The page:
What if you could have the taste of a juicy, sizzling burger without the destructive impact of using animals for meat? That is what Impossible Foods wants to do with its new burger.
"Today, we rely on cows to turn plants into meat. There has to be a better way", says the CEO of Impossible Foods, Pat Brown. And the Impossible Burger is just that. A hamburger for meat lovers, but entirely created from plants. The company's team of scientists have come up with an ingenious way to transform plants into tasty meat without the use of animals in the process.
It all comes down to a molecule called heme, which is what gives meat its particular taste. It is a component of hemoglobin, a protein that exists in the red blood cells of all vertebrates. Its function is to transport oxygen through the body. By fermenting a genetically modified form of yeast, they have produced a heme protein that is naturally found in plants, called soy leghemoglobin. According to Brown, "the heme in the Impossible Burger is atom-for-atom identical to the heme found in meat, fish, plants and other foods". By coming up with a way to create heme out of plants, the team at Impossible Foods was able to make a burger that tastes and bleeds like real meat.
What is the thing that tastes like meat, looks like meat and smells like meat? Not meat, it's heme!
The company's work has not gone unnoticed. Impossible Foods seem to be on an upwards trajectory since the first time we covered them on our blog back in 2014. They became the best funded alternative-protein startup to date. Just recently they raised 75 million dollars in Series E funding, mainly from from Singapore state fund Temasek. Michael Buchanan, their head of strategy, said: “I’ve had a few of their burgers, and even as a very long standing meat-lover, I can tell you they taste really good!”. Among the ranks of investors in this company we can find the Open Philanthropy Project, Bill Gates, Khosla Ventures and Horizons Ventures.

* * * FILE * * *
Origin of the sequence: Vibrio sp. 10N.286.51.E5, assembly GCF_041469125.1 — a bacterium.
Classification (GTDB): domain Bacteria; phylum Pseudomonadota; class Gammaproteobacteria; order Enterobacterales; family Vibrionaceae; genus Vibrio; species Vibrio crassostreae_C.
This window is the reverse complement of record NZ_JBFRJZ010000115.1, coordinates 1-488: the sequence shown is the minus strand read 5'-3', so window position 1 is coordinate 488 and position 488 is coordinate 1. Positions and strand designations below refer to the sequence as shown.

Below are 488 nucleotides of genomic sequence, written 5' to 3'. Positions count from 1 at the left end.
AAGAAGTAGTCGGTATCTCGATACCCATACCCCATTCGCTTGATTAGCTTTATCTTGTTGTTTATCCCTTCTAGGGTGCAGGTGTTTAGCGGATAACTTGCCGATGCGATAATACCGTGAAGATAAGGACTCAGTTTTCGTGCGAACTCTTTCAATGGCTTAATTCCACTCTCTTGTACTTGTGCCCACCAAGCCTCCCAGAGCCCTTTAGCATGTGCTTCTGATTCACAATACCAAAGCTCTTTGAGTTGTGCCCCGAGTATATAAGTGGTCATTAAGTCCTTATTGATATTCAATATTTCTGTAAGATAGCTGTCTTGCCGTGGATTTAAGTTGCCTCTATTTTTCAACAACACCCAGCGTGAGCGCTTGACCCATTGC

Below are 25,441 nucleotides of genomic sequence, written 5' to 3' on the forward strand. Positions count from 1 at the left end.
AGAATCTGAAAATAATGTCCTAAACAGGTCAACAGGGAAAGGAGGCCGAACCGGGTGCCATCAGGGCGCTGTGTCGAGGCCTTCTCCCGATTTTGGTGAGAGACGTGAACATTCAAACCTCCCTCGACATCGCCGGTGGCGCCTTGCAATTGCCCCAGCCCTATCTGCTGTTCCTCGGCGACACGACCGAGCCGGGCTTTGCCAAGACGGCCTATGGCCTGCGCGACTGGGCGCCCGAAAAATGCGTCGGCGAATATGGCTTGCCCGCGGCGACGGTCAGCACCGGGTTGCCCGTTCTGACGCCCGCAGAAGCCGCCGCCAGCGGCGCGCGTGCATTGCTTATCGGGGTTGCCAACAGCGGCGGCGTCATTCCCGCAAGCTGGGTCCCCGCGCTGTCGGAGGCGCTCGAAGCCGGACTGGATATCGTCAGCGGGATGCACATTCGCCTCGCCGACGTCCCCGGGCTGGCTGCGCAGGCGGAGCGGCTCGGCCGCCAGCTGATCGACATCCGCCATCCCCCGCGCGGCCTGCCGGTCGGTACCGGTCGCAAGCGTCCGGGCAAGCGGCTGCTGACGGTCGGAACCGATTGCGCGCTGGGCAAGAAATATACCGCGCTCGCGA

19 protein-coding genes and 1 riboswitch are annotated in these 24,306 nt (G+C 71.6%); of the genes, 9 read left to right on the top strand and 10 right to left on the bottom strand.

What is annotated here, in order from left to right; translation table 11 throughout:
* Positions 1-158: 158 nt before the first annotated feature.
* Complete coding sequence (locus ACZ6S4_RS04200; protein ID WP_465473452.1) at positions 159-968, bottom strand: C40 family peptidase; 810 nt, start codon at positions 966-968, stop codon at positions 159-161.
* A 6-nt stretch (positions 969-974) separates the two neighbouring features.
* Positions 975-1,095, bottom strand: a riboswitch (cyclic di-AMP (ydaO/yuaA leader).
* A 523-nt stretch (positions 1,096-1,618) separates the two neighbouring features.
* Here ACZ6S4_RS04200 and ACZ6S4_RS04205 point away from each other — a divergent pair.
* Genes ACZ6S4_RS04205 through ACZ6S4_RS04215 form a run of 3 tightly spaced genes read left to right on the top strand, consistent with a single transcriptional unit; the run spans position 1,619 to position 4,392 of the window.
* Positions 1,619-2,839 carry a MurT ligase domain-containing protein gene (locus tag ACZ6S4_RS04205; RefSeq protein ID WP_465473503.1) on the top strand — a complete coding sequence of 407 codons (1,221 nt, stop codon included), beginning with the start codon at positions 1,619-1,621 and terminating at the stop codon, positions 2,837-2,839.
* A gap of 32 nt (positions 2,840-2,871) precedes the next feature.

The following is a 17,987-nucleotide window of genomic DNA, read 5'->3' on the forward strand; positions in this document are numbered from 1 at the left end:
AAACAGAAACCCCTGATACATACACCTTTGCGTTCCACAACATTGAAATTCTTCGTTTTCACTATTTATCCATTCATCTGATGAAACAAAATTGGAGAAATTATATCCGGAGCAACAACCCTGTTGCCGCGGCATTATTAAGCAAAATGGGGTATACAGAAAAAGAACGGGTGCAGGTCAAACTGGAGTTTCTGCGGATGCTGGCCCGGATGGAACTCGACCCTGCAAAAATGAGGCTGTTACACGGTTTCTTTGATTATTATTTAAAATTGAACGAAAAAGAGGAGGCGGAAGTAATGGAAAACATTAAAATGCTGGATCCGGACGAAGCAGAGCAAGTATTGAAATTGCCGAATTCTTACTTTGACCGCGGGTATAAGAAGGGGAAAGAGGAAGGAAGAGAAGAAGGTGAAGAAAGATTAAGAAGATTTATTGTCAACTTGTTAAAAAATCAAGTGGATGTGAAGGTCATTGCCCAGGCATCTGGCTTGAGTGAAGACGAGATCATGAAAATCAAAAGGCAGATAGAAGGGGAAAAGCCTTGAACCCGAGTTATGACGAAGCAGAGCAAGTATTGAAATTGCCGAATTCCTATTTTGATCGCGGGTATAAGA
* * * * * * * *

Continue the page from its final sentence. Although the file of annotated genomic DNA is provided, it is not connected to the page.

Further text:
Furthermore, Impossible Foods has recently received a patent for the use of soy leghemoglobin in plant-based meat. They claim to have about 100 more pending patents. Seems like we can expect further innovation in the food industry in the next years.
Why is this important?
Impossible Foods is disrupting the status quo and helping the world at the same time. This startup's success could pioneer a future in which humanity's relationship with meat will drastically change.
One of the greatest threats the world faces today is the destructive impact that meat production has on the environment. Large-scale meat production affects climate, wildlife, biodiversity and even political stability. Not to mention the difficult ethical issues related to animal slaughter. As a result, the idea of producing meat out of plants - and turning it into a profitable business - is generating a lot of interest. It represents a credible solution to the great web of problems caused by animal-based meat production.
Will large scale beef farming operations, like this one, become a vision of the past?
Eating just one Impossible Burger instead of a regular beef burger saves the water equivalent of a ten-minute shower, 18 driving miles worth of greenhouse gases, and 75 square feet of land. All this while providing people with a delicious burger that many high-end chefs, such as David Chang or Brad Farmerie, have begun to adopt in their restaurants.
Ultimately, this appetizing new burger is a glimpse into a future where, hopefully, we won't have to cause such tremendous animal suffering in order to satisfy our appetite for meat.
Sources: AG Funder News, Impossible Foods. Image: Impossible Foods